Demand for high-end homes in Singapore remains firm despite the levying of duties aimed to cool the once-runaway market, according to one local developer.
The Additional Buyer Stamp Duty (ABSD) is a levy that places disproportionately higher premiums for non-Singapore citizens when purchasing residential properties in the city-state. In addition to the basic stamp duty paid by all buyers, foreigners pay additional 15 percent in stamp duty. Permanent residents of Singapore pay 5 percent additional stamp duty on their first property and 10 percent for subsequent ones.
Ong Chih Ching, executive chairman of KOP, told CNBC's "Managing Asia", "We are talking about 8 to 10 million [Singapore] dollar ($5.59 to 6.99 million) properties, so that's a lot of money [in additional stamp duty], that's more than enough for renovation."
But Ong added that if the government decides to lift the additional stamp duty in Singapore's property market, there will be a rush to buy homes. "I will sell at least half of my stocks overnight."
This is because property owners view Singapore as a global city and a haven in a world fraught with mounting geopolitical tension and financial turmoil.
Singapore is "a city that people want to live in at least for the next ten years," said Ong. "That means our real estate, especially the luxury segment, will definitely come back." She reckoned it will take another two to three years for it to get back on track.
KOP is a Singapore-based real estate and hospitality company with a portfolio of high-profile projects, worth as much as S$3 billion ($2.09 billion), that include the Ritz Carlton Residences and Hamilton Scotts, where flats come with personal garages. Since starting operations 10 years ago, the company has also acquired luxury boutique hotel chain Franklyn Hotels & Resorts, Nongsa and Montigo Resorts in Batam, Indonesia, and was part of a consortium that acquired Prudential Tower in Singapore.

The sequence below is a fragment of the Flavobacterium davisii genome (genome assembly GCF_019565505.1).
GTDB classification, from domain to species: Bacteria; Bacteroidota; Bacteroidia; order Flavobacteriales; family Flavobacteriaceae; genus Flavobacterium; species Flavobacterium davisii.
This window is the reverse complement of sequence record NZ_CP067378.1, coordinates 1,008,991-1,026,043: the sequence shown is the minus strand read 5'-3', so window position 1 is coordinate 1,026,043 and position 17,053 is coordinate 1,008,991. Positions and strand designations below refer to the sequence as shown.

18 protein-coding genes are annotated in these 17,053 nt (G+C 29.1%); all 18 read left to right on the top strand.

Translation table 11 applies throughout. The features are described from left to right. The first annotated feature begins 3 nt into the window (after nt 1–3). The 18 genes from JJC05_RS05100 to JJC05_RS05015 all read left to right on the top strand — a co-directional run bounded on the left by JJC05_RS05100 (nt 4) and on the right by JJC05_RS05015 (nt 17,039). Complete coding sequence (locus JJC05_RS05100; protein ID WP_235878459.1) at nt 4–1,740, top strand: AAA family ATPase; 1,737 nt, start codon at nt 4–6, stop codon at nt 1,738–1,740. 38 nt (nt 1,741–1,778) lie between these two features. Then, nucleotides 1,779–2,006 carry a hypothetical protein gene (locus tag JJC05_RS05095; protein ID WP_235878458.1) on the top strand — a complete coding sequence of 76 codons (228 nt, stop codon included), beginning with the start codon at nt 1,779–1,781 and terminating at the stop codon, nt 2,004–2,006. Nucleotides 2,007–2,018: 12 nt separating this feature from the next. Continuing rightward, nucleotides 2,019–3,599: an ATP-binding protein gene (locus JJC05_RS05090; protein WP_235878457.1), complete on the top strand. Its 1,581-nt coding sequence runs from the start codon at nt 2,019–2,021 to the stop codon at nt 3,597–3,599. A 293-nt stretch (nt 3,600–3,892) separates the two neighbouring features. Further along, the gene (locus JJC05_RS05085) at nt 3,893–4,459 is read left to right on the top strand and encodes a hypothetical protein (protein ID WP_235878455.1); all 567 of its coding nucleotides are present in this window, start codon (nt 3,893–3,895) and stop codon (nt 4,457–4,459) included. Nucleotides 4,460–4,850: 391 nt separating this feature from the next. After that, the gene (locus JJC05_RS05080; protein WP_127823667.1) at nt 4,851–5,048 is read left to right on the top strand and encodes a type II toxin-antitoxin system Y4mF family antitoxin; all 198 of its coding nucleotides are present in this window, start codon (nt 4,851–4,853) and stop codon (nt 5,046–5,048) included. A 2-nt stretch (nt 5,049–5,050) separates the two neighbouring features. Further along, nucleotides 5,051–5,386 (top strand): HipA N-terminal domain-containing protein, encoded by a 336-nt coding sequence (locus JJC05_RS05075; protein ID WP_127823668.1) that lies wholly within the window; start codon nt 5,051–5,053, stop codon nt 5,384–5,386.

One of KOP's early investors was the Emirati-based Dubai Investments Group.
"At that time, [KOP] was three years old, so we were actually raring to do deals," said Ong. But it did not turn out to be a smooth ride.
Because Dubai Investments Group was the majority shareholder, every acquisition or business deal KOP wanted to make required their approval. "But the thing is," said Ong, "everything was delayed. We did not do deals for two years and I think it's probably the worst two years I have ever had."
Since then, Ong made a management buyout of the 51 percent stake Dubai Holdings held in KOP. "I didn't negotiate [on the buyout price]. I just said okay because freedom has no price."
Ong was a practicing lawyer before she became an entrepreneur. She credits her large family with honing her business acumen. She graduated with a Bachelors degree in Law from the University of Buckingham and worked a lawyer, specializing in corporate and real estate transactions. She is also a founding partner of Singapore-based law firm Koh, Ong & Partners.
Between 2014 and 2015, Ong was named one of 50 Power Business Women in Asia by Forbes magazine and was awarded outstanding entrepreneur at the Asia Pacific Entrepreneurship Awards in 2014.
But in a stark contrast to most entrepreneurs, Ong described herself as risk-averse. "I don't like it all," she said. "People thought I like taking risks but actually, I don't." Which is why she meticulously puts together one back-up plan after another for every project she undertakes.
Perhaps her boldest project to date is a 9 hectare indoor winter resort in Shanghai due to be completed in 2019.
"I don't know anything about building an entertainment complex," Ong admitted. "But the thing is I did not know how to build a 36-storey building [either]. I do not know how to do a lot of things, but my strength is that I have the ability to get the right people [for the job]."
The Shanghai Winterland is set to have an indoor ski resort, an ice hotel, theaters and retail outlets, as well as Olympic-grade winter sports facilities. The project has an estimated building cost of 3 billion yuan ($455.89 million), minus land costs, and KOP has secured partnerships with Chinese developers Shanghai LuJiaZui and Shanghai Harbour City Development.
As for her next grand idea, Ong is looking into building a self-sufficient urban housing project she aptly called "Noah's Ark". The community will supposedly have farming facilities, as well as recycling of water and energy. "You don't have to get out of the building for 18 months or more because you [will] have your own fish, your own plants, vegetables, and so on."